Let’s be honest: Sex isn’t all smooth moves and easy ecstasy.

Making love can get awkward, especially if you’re sleeping with someone for the first time or are trying a new position with a long-time partner. Sometimes, problems of coitus coordination can kill the mood or even result in injury. Sex is a deeply personal joint effort – no wonder it doesn’t go off without a hitch every time.

In this article, we set out to discover the most common awkward sex experiences and what causes them. To do so, we surveyed 800 men and women in Europe and the United States about their intimate encounters that proved less than ideal. We also studied the methods they chose to solve or avoid these issues in the future. Our results reveal that awkward sex is quite common – but improvement is definitely possible as well. To see how your awkward sex experiences compare to everyone else’s, keep reading.


Things can get pretty painful when lovers aren’t on the same page: In the heat of the moment, accidents can occur. In fact, roughly 99 percent of respondents said they’d experienced some mishap of this variety, and the most common form of misfortune was bumping heads with one’s partner.

Unfortunately, individuals who suffer sex injuries are sometimes less than transparent with their doctors about how their ailments occurred. But if our findings are any indication, sex accidents are so common that those experiencing them have nothing to be embarrassed about.


Our findings suggest awkward sex experiences are virtually universal: Over 99 percent of respondents could recall one of their own. But if it happens to everyone, what are some common reasons these uncomfortable sexual moments occur?

Sex experts suggest slight adjustments can make sex more enjoyable for any body type – in many cases, a simple pillow can work wonders.


Do awkward sex experiences or accidents prompt us to avoid those very scenarios in future encounters? Our data indicate that many people now abstain from certain positions, places, and sex acts because of an uncomfortable past experience.

Some people wrote off entire broader categories of sexual encounters, including approximately a quarter of respondents who wrote off bondage due to past negative experiences. Others were more concerned about the location of their lovemaking: 27 percent said gaining membership to the mile-high club was not an experience worth repeating.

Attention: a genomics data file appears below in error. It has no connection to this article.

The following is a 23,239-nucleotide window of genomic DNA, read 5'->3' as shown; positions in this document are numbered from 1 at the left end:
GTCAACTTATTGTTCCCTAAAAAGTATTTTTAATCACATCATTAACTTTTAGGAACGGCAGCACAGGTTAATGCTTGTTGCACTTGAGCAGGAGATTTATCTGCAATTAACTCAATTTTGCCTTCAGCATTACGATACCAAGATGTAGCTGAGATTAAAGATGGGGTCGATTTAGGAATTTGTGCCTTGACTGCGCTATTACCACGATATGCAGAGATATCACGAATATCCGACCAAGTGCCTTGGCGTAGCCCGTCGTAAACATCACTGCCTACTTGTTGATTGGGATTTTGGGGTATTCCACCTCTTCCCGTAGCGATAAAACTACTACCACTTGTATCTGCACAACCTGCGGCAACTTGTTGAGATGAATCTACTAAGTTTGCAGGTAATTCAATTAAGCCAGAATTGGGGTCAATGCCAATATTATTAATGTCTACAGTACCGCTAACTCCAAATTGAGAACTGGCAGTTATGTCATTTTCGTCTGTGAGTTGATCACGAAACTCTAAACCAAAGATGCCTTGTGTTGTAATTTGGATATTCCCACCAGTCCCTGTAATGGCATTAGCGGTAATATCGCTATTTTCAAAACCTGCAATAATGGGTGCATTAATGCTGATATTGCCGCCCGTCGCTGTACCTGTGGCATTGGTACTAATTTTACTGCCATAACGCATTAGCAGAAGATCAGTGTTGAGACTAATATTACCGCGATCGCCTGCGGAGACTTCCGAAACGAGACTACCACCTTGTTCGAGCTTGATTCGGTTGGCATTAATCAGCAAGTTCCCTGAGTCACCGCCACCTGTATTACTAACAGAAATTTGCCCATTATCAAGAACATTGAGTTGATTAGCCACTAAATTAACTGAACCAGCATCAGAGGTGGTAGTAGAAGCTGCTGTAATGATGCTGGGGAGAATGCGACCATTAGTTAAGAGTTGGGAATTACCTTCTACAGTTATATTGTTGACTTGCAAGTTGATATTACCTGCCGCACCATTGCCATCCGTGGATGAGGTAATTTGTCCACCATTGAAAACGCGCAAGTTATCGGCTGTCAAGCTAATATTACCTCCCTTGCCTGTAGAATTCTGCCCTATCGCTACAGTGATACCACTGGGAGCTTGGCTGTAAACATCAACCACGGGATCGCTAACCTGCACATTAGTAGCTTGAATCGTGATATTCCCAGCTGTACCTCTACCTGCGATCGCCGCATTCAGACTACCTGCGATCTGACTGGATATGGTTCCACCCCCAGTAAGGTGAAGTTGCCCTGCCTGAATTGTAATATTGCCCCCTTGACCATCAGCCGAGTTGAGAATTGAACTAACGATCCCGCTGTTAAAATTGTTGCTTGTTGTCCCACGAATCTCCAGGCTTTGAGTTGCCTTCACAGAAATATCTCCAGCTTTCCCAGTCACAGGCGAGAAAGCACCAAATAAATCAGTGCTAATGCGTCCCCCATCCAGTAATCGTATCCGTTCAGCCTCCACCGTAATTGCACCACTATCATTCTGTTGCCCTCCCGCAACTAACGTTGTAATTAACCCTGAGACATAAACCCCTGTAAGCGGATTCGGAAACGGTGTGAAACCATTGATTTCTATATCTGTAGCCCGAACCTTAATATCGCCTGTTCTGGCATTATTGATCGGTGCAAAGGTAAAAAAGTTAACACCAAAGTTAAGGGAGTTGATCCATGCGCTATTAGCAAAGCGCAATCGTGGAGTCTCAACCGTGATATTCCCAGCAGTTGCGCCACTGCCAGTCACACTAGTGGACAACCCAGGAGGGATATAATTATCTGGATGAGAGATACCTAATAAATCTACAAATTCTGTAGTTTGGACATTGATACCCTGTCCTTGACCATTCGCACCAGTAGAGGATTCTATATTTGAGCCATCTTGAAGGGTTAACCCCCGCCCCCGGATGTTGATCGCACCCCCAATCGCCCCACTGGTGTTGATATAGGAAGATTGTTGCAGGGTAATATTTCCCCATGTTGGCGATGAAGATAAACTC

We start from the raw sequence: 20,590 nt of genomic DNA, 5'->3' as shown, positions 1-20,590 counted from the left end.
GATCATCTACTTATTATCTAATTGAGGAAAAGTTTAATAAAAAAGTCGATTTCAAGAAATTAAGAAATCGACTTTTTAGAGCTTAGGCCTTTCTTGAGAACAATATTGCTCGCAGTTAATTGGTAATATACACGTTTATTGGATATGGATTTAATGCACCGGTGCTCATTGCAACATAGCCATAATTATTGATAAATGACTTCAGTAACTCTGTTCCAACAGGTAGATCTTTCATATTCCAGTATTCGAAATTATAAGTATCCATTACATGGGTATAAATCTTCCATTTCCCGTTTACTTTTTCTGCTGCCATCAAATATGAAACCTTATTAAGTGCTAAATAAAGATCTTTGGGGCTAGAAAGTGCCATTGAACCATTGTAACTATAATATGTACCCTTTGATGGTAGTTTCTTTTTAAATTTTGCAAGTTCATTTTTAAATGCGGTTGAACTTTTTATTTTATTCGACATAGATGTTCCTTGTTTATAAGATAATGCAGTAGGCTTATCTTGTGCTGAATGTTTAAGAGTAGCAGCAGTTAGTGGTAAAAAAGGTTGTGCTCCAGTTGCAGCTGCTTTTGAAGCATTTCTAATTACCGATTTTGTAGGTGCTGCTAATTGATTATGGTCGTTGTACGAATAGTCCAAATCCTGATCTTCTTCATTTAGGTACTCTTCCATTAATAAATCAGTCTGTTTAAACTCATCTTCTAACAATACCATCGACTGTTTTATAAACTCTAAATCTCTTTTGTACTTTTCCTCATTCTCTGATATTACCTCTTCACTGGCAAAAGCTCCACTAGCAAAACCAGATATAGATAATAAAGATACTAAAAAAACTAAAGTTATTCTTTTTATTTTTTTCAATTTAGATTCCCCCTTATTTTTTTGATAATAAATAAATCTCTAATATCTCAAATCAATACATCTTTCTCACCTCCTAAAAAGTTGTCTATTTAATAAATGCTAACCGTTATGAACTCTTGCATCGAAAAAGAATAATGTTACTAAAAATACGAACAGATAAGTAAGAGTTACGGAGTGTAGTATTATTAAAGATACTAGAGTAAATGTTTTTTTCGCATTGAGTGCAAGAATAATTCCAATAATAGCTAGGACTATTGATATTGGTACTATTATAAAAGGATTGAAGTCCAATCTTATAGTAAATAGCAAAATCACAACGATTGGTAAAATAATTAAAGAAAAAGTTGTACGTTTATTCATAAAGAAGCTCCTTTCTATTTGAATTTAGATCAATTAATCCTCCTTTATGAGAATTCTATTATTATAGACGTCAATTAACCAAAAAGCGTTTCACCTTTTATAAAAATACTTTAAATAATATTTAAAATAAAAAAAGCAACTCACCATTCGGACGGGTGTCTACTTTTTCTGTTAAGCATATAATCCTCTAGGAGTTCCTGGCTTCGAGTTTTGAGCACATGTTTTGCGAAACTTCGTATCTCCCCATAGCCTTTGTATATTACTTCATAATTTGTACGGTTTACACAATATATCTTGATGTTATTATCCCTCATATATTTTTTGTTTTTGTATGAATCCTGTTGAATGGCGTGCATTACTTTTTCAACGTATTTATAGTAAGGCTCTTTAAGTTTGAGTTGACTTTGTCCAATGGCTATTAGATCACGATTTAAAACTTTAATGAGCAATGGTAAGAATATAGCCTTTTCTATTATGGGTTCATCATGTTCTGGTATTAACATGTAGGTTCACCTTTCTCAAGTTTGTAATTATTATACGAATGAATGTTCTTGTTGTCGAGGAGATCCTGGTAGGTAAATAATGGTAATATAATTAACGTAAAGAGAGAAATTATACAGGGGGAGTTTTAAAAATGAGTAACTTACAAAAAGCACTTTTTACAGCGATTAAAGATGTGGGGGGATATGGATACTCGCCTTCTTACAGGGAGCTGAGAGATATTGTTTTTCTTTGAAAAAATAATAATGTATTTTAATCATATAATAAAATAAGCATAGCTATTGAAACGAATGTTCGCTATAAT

In response to awkward sex, many respondents opted to stick with classic positions moving forward.

Interestingly, however, some of the options on this list were the very same positions that other respondents said they’d never try again because of an awkward experience.


Of course, an awkward experience or two need not dissuade you from seeking improvement. Our respondents tried a range of methods to make sex more enjoyable, including some quite simple tools.  Some reported lubricant had been helpful – interestingly, men were more likely to say so than women. Another simple adjustment related to ambiance: Thirteen percent of women and 11 percent of men adjusted the lighting to set the mood.

These varied conclusions suggest no universal rules for eliminating awkwardness: We all must explore our own needs.


Our findings suggest most people encounter awkward sex and lovemaking mishaps at some point in their lives. Accordingly, these experiences shouldn’t be interpreted as the fault of either partner: Like most things in life, sex often entails imperfection. The good news is that progress is possible. As in many aspects of our romantic relationships, awkward sex is a challenge best dealt with through open communication.

The solution may be as simple as a change in position or the addition of a pillow. But if your concerns remain unspoken, you’ll never have the chance to know.

By Renee Slansky

SHOP Prudish
SHOP Prudish Australia

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